In Repair

I’m at a point in my life where it would be embarrassing and silly to post lyrics as a Facebook status or Tweet. If I can’t directly name my feelings then maybe I shouldn’t be blasting them on social media to the annoyance of my few followers. But there are many times when lyrics just seem to perfectly capture what I’m feeling. It’s part of why we connect to music so much. If we couldn’t attach ourselves to some part of the song, it’s unlikely we would continue to listen. It’s the same theory of falling in love with a book- some part of it resonates deep within you. Whether you relate to an experience or see yourself as one of the characters- reflection of our hearts, minds, and souls is what makes us connect to art in any form.

Over the past year, I have ventured out into the scary world of dating. “Scary” being used not only in the horror movie sense of the word (ever had a date invite himself to run errands with the host of the party – a person he met merely 30 minutes ago and then uncomfortably REFUSE to leave?) but also in sense that fear can be combined with excitement and adventure (saying yes to a date with a person you didn’t know existed until a week ago).

I’ve learned many lessons in this year but one has especially hit close in the recent months. The time for healing after a heartbreak is essential and difficult.

After my first major break up, I jumped right into the dating pool. I went out with my girlfriends on the weekends, experimented with Tinder, and became involved in my church. I was trying to make myself open to meeting new people. And I did! I had several dates that didn’t go past date one but that was okay! I was having fun and that was great.

Then I met someone who I started talking to on a regular basis and went on several datetype things with. I was totally lost on how to be myself and still capture this person’s attention. Even more so, I was still clearly rattled by some qualities of my last relationship because, when I couldn’t find my footing in this no-clear-definition dating landscape, I completely lost my cool in a most embarrassing way. It was clear my insecurity and confidence had been hit harder in my previous relationship than I thought.

After several more casual dates, I thought I had a better handle on things. Until I met someone else and I immediately gave away too much of my heart too quickly. I was so guarded with the guy earlier in the year, apparently my strategy was to behave in the exact opposite way. Surprise ending: It didn’t last long.

Both instances left me more upset than the ending of my serious relationship. How was that? I barely knew these people. Then one day, while crying out my heartbreak in the car like any sane person does, John Mayer’s “In Repair” came up on shuffle. And it dawned on me that I hadn’t take the time or care to repair the broken pieces of my heart. I let it get tossed around, trampled, and dragged through the mud only to pick it up and say “Toughen up and get back out there!”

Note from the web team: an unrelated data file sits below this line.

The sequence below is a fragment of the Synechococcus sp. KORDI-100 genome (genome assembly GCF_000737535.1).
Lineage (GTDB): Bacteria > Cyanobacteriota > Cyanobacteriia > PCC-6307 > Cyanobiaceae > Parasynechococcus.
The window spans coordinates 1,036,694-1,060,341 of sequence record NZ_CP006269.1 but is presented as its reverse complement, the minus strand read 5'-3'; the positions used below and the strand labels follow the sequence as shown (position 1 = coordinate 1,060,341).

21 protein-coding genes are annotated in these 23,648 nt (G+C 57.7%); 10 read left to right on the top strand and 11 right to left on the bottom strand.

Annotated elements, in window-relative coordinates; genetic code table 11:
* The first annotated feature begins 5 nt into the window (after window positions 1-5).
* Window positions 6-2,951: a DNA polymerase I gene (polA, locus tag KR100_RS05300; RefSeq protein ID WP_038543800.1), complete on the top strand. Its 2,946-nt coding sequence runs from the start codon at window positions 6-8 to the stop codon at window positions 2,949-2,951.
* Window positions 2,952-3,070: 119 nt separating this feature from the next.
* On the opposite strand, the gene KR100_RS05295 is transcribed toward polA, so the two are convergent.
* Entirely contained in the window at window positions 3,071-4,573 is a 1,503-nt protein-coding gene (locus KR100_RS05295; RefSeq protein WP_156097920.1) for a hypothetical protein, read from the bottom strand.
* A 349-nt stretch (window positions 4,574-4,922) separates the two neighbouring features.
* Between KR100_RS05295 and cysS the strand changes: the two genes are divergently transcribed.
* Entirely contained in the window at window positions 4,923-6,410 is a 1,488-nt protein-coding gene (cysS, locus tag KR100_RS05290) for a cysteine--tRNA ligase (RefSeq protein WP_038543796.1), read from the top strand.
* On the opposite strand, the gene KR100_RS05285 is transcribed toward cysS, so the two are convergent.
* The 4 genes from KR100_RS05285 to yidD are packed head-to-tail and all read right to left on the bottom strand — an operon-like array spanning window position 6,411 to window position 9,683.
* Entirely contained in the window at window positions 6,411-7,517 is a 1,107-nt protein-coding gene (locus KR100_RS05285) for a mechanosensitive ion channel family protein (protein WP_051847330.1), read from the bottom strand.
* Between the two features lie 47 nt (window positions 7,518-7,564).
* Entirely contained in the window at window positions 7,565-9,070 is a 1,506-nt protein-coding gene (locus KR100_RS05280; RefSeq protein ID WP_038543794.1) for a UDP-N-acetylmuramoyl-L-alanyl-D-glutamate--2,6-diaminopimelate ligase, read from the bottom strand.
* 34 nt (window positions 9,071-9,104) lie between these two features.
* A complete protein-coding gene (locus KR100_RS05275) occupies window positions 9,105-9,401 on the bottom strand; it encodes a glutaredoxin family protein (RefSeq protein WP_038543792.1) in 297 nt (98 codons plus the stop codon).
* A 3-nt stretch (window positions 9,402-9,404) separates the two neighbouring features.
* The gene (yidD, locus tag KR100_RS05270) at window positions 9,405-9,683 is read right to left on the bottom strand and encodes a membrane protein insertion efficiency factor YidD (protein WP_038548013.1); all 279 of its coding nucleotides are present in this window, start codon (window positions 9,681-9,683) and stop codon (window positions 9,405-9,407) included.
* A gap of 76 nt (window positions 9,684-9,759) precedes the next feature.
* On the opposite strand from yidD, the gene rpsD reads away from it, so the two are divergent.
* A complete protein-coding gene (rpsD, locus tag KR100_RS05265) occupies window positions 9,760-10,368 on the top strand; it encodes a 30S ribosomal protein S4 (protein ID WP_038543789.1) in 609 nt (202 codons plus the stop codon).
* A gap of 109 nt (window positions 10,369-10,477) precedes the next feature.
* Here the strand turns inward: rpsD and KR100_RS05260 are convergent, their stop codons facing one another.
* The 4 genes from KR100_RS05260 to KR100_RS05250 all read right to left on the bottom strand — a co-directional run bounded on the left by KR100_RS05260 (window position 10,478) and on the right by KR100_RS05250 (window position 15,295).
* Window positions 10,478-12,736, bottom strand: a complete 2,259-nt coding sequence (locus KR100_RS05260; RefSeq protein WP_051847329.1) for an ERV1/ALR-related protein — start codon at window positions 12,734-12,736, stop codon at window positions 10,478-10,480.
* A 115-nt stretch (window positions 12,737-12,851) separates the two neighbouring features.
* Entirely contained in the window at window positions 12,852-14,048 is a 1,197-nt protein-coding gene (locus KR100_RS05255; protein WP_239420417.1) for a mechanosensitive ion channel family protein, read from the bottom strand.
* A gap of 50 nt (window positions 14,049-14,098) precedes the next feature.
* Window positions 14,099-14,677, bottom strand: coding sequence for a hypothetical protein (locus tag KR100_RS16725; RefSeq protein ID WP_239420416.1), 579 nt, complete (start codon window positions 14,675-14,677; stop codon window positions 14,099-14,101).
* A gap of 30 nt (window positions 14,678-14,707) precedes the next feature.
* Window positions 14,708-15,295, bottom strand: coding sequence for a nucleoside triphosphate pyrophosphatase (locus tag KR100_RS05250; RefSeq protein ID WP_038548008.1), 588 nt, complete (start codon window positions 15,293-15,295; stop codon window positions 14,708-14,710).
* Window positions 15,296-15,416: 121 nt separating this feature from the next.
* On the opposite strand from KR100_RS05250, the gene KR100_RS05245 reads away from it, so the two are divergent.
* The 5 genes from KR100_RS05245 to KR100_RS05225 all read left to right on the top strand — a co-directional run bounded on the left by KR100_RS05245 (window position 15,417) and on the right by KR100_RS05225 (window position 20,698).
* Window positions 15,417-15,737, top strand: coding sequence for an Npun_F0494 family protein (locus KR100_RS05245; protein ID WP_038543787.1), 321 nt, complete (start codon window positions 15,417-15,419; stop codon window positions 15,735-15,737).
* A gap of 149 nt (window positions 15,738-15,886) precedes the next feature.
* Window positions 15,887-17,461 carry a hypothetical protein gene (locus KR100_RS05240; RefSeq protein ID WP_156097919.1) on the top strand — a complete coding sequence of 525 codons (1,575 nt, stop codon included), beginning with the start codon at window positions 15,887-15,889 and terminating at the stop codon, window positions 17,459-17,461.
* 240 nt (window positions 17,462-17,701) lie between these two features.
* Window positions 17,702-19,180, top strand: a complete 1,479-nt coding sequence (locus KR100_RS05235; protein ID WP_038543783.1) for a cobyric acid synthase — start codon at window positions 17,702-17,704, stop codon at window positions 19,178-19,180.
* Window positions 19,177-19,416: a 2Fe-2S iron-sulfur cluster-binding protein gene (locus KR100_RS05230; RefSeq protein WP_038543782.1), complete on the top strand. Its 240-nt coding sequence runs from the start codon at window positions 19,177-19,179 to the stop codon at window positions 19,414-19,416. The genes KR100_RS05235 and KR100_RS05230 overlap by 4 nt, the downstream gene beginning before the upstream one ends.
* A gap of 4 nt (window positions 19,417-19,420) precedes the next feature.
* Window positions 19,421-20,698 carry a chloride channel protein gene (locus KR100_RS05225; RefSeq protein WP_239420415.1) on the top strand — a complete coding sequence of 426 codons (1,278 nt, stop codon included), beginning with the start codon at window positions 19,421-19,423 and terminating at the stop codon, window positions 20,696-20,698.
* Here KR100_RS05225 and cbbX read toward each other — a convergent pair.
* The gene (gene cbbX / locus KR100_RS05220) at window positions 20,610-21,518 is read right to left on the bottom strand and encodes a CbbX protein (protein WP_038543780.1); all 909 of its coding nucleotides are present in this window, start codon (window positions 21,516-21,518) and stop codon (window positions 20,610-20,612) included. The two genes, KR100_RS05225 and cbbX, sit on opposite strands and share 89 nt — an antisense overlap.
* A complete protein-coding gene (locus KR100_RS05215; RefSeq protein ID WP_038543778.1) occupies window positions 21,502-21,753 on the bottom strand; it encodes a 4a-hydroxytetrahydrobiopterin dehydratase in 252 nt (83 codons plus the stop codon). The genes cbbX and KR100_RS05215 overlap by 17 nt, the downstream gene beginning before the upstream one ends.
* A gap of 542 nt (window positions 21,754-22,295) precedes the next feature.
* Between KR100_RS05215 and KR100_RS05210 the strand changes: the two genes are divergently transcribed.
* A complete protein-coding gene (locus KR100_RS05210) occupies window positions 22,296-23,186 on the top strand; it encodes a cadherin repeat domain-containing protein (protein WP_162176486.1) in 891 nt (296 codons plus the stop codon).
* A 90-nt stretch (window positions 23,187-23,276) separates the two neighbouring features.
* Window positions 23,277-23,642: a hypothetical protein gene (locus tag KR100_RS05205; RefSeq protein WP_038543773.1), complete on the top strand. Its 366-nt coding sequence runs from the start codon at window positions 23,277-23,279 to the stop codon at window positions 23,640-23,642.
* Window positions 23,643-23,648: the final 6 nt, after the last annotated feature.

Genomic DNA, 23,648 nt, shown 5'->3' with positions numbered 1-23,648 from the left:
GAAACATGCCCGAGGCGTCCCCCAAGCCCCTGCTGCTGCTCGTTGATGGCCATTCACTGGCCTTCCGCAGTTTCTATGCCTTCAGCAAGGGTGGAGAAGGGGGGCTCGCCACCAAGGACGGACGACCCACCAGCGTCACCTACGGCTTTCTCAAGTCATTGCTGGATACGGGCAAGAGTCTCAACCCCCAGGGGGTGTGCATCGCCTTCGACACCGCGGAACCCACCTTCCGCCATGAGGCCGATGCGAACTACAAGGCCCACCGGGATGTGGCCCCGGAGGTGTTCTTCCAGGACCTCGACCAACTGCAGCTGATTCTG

There’s so much pressure to be together all the time. My own stubborn pride of not wanting to accept help coupled with people trying to figure out why I’m single or who to hook me up with helped me mask the real root of my problem.

As Mr. Mayer put it: “Oh it’s taking too long, I could be wrong- I could be ready. Oh but if I take my heart’s advice, I should assume it’s still unsteady. I am in repair.”

I was ready to post that to every social media venue I could think of (why? because apparently that’s what my generation does). It was what my heart was saying all along I just wasn’t listening.

I wanted to be unaffected by these men. No one wants to be the friend who can’t get past a heart break. I certainly didn’t want to be the girl crying on people’s shoulders. But it’s what I needed most. Anne Marie Miller’s book Lean on Me came at the perfect point in my life. I was very much pulling an Elsa (“conceal don’t feel- don’t let them knowww!”) when I needed to be more like Anna (“wanna build a snowman?!”). Going through this book- twice actually- broke through my prideful broken heart and opened me back up to the possibility that I have best friends for a reason. It helped me see that I need to rely and trust on those around me.

So, one night at dinner, I confessed to two of my dearest friends that I was not well. That I was heart broken and couldn’t figure out how to move past it. I sat there nervous, waiting for looks of pity, and was relieved to find love and listening ears. Just the simple act of falling into their open arms made the days better and I quickly climbed out of the funk that held me captive for months.

I’m still taking the advice of the song though. I’m in repair and that’s okay. I don’t want to rush my heart into another relationship without the proper protection and healing. It’s not a weakness. It’s not a flaw of character. It is simply where I am right now. I’m thankful for those around me for their prayers, love, and patience and now I just need to bestow some of that same grace to myself.

 

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